Being a Text Delivered by the Leader of Nigeria’s House of Representatives, Femi Gbajabiamila at the Emerging Political Leaders Forum held at the U.K. House of Commons on January 30th, 2018
It is clear that the diaspora community of any country and Nigeria particularly with its potential 20 million votes can only trigger a deal or impact effectively on elections if it has the franchise and capacity to vote.
First I would like to look at the issue of diaspora or overseas ballots from a historical perspective and then examine the practicality and desirability of same in Nigeria, how it can be achieved and then finally what the diaspora community can do between now and 2019 to impact the elections if the right to vote is not secured before then.
Human suffrage, that is the right to vote was expanded during the US civil war in the 1860s to afford men serving in the military abroad the opportunity to vote in US elections though this was legislation restricted to states that desired such. Not so long after the New Zealanders and Austrians saw the need to do same.
In 1942 legislation was passed in US to cover all US military serving abroad; in 1955 it was amended to cover all non military personnel and in 1968 all US citizens that lived outside the country were covered. In 1975 it became mandatory for the states to register all US citizens living outside the country for the purposes of enfranchisement.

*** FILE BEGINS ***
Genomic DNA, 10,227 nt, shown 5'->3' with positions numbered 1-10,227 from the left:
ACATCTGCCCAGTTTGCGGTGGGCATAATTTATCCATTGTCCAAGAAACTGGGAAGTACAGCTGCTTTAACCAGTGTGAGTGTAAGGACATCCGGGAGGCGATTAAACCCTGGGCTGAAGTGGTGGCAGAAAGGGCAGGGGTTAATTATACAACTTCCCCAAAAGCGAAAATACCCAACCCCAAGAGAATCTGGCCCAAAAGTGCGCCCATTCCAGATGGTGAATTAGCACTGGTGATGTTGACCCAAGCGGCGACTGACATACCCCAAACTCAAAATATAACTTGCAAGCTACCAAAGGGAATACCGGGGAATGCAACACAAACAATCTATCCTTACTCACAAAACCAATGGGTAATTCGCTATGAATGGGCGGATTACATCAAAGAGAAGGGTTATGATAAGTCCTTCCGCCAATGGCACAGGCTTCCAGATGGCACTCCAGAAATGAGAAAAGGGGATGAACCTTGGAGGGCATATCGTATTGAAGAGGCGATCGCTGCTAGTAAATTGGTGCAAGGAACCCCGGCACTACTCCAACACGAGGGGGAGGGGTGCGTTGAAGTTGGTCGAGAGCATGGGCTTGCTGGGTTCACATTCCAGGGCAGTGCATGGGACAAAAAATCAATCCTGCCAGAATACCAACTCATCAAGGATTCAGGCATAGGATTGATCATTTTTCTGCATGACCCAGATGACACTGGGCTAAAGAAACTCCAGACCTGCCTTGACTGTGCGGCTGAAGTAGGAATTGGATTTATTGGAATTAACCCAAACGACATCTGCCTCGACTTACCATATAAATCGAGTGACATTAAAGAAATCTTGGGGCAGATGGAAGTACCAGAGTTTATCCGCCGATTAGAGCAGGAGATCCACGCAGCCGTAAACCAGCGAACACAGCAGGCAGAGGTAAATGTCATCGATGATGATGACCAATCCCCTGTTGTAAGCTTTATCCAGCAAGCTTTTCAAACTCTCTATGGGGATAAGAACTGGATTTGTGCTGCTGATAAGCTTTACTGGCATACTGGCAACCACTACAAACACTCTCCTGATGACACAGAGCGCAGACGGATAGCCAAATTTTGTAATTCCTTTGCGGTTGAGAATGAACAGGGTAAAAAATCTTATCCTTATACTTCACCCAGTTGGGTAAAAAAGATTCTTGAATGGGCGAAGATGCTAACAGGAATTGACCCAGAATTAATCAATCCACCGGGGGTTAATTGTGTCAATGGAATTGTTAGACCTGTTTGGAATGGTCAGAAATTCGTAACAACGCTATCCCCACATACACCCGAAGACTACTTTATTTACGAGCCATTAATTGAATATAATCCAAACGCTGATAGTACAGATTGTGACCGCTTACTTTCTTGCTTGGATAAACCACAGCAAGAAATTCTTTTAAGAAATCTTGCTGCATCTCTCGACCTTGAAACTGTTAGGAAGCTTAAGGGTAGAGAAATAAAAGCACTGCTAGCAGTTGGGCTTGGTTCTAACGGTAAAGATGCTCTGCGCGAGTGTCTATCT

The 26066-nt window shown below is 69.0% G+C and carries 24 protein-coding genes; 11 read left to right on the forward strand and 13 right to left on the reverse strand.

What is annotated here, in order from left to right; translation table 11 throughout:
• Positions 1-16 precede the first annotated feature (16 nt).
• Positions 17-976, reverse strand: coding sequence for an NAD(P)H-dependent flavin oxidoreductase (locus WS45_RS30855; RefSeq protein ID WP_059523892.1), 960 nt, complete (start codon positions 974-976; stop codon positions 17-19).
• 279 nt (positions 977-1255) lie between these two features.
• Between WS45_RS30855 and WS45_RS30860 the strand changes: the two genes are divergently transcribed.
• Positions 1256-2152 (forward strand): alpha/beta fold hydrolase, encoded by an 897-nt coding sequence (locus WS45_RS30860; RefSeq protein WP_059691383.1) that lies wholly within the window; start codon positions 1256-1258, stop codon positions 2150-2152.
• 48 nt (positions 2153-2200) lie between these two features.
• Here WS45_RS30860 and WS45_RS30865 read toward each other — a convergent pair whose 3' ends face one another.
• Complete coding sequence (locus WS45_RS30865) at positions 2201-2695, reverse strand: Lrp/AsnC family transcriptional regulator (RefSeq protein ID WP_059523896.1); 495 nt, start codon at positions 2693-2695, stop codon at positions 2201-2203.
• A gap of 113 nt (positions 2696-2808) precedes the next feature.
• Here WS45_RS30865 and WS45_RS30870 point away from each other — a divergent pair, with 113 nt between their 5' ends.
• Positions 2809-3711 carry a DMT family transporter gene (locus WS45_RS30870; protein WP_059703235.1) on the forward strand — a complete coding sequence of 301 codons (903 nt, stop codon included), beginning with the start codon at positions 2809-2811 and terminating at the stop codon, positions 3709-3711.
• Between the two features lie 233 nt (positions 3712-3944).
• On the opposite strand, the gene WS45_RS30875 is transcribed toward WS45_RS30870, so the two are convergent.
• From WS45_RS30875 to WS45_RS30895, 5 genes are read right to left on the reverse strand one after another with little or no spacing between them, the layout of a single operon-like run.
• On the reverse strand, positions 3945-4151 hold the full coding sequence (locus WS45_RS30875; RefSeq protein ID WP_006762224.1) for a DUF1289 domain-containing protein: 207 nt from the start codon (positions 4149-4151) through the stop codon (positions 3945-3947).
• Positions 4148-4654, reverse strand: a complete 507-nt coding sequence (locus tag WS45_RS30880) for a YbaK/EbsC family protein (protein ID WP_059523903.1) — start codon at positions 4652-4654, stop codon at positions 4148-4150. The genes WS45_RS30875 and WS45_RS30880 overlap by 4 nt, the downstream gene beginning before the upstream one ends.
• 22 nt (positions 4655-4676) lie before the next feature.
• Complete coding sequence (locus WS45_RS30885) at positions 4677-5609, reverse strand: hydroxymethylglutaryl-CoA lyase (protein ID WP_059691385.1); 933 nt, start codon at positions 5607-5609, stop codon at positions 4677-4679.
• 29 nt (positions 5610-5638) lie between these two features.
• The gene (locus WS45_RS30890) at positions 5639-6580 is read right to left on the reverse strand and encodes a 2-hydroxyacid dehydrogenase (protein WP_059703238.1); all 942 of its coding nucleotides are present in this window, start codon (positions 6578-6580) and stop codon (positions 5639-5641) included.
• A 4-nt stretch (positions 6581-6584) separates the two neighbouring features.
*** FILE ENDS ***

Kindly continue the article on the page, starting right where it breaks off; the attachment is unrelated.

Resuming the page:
Today countries that have in one way or the other adopted overseas balloting in their electoral systems total about 115 and include UK, Canada; France, Spain;Argentina,India,Columbia, Malaysia to mention a few; Africa is not excluded from this list with countries like Guinea and Senegal amongst the proud club of diasporan political enablers. I mention Guinea and Senegal to underscore the oxymoron of the giant of Africa being unable to join this club of pacesetters.